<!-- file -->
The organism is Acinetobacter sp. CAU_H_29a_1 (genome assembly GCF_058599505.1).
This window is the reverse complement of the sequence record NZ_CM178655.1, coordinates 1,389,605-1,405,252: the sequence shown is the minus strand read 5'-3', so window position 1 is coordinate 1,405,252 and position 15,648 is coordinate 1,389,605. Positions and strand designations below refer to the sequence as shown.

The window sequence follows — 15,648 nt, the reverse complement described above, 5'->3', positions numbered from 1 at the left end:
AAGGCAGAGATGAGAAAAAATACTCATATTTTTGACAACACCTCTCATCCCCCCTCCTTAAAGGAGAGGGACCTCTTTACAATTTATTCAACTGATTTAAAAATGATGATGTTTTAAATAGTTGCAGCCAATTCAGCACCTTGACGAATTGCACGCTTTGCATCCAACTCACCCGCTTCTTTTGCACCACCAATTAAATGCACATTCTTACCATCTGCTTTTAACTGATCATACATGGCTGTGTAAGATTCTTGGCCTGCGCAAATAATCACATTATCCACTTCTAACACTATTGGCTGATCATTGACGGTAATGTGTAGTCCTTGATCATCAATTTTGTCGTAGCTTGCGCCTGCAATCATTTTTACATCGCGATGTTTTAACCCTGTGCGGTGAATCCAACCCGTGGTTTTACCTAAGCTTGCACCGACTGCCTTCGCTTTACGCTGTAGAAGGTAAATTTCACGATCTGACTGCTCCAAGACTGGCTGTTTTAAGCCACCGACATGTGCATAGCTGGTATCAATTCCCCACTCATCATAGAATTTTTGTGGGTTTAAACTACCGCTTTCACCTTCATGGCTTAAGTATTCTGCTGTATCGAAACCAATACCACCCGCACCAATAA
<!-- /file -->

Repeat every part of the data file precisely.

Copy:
The organism is Acinetobacter sp. CAU_H_29a_1 (genome assembly GCF_058599505.1).
This window is the reverse complement of the sequence record NZ_CM178655.1, coordinates 1,389,605-1,405,252: the sequence shown is the minus strand read 5'-3', so window position 1 is coordinate 1,405,252 and position 15,648 is coordinate 1,389,605. Positions and strand designations below refer to the sequence as shown.

The window sequence follows — 15,648 nt, the reverse complement described above, 5'->3', positions numbered from 1 at the left end:
AAGGCAGAGATGAGAAAAAATACTCATATTTTTGACAACACCTCTCATCCCCCCTCCTTAAAGGAGAGGGACCTCTTTACAATTTATTCAACTGATTTAAAAATGATGATGTTTTAAATAGTTGCAGCCAATTCAGCACCTTGACGAATTGCACGCTTTGCATCCAACTCACCCGCTTCTTTTGCACCACCAATTAAATGCACATTCTTACCATCTGCTTTTAACTGATCATACATGGCTGTGTAAGATTCTTGGCCTGCGCAAATAATCACATTATCCACTTCTAACACTATTGGCTGATCATTGACGGTAATGTGTAGTCCTTGATCATCAATTTTGTCGTAGCTTGCGCCTGCAATCATTTTTACATCGCGATGTTTTAACCCTGTGCGGTGAATCCAACCCGTGGTTTTACCTAAGCTTGCACCGACTGCCTTCGCTTTACGCTGTAGAAGGTAAATTTCACGATCTGACTGCTCCAAGACTGGCTGTTTTAAGCCACCGACATGTGCATAGCTGGTATCAATTCCCCACTCATCATAGAATTTTTGTGGGTTTAAACTACCGCTTTCACCTTCATGGCTTAAGTATTCTGCTGTATCGAAACCAATACCACCCGCACCAATAA